That, my friend, is quite a different matter from simply making fun of you. Telling you that your view is wrong, sinful, even heretical, is not disrespectful. Just pretend for the sake of argument that I am right. I have done you a favor. By comparison, simply making fun of people never does anyone any favors.

    But that being said, you’re right, the rhetoric does need to be toned down a bit. However, again, I AM NOT CONDEMNING PEOPLE.

    I don’t know why everyone always seems to think that just because someone has sinned that they are condemned. We don’t believe that our sin condemns us as Christians. At least, I don’t. In fact, I have made that quite clear. I make no claim at all about anyone’s salvation. That’s between you and God.

    However, we are here having an honest conversation. You cannot, at the very least, accuse me of watering down my message, which again I believe to be God’s message, because contained in Scripture. I have not failed to speak the full truth of the matter.

    You’re right, you are not the enemy. But what if you’re God’s enemy? What if I am? One of us is certainly twisting the Scriptures. Should we take that lightly? Should we kick back with a beer in one hand and a cigar in the other and giggle about how one of us is misleading people and working against the Holy Spirit speaking in the Word? I’m sorry, but I don’t think these are light and casual issues. One of us is binding people in sin. Perhaps both of us are. Is that funny? Should we toast each other’s views and declare our mutual liberty to spit on the Word of God?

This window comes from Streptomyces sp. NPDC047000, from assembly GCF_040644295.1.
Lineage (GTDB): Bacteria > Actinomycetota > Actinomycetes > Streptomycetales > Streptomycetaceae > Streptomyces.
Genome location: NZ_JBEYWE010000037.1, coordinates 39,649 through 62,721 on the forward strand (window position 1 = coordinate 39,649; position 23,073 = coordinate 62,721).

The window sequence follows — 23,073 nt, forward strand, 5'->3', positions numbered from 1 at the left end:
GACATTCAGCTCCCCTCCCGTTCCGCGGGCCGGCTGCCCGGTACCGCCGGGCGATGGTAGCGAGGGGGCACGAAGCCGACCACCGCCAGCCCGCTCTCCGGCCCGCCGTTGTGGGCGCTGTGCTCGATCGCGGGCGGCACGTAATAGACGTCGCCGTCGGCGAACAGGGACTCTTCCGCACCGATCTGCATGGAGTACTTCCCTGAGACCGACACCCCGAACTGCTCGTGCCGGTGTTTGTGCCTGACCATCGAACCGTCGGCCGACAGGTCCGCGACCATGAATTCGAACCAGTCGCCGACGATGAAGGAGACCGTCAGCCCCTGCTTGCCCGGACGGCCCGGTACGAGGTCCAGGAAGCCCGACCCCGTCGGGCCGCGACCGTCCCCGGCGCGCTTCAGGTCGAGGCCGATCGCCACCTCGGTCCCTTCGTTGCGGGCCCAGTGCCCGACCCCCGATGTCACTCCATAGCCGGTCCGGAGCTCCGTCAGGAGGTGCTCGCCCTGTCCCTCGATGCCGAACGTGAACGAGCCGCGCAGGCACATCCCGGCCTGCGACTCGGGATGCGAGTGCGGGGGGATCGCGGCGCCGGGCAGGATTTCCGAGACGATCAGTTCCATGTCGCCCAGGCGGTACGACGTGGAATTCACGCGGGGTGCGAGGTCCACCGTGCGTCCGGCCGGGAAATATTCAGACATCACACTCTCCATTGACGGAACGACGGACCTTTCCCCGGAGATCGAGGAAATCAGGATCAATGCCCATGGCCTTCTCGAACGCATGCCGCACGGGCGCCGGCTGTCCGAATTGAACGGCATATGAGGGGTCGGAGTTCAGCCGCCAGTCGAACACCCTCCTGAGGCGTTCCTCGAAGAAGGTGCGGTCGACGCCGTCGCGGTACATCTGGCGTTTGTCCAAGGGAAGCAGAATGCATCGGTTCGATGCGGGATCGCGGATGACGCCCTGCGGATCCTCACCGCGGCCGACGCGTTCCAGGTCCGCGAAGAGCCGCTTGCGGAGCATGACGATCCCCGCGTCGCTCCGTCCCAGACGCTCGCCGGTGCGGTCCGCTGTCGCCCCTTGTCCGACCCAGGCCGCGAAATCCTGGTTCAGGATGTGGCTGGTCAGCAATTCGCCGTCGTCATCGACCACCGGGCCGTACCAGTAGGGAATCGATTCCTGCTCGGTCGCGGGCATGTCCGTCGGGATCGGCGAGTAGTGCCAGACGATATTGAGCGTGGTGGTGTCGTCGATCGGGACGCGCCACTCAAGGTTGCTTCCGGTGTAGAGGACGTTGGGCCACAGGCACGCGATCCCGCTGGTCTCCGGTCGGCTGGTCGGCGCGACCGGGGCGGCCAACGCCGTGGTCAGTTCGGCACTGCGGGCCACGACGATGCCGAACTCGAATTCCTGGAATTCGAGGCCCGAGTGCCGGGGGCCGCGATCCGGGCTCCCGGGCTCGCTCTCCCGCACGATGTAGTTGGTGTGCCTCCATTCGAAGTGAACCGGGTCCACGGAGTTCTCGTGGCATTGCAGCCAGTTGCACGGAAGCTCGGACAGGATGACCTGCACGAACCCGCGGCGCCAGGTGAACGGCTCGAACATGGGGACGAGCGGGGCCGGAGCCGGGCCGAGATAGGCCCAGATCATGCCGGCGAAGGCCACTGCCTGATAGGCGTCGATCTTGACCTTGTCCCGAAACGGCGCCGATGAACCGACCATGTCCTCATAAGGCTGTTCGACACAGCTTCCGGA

No Sir, I will not. Call me a heretic, call me a schismatic, tell me I’m mean, that’s fine. I will be happy to take that. You should feel that way. But let’s not kid ourselves and think that this isn’t a big deal. It IS a big deal. One of us is trampling on the Word of God and leading people astray, barring their way to heaven. One of us is committing a great evil and injustice. One of us is a hypocrite, a liar and a blasphemer. And we both know that this is the case, and we both believe the other party to be guilty of this tragic evil. I won’t sit back, put my feet up and toast this fact. I won’t take it lightly. I won’t smile at this evil or wink at it. I won’t compromise the Word of God.

    And you shouldn’t either!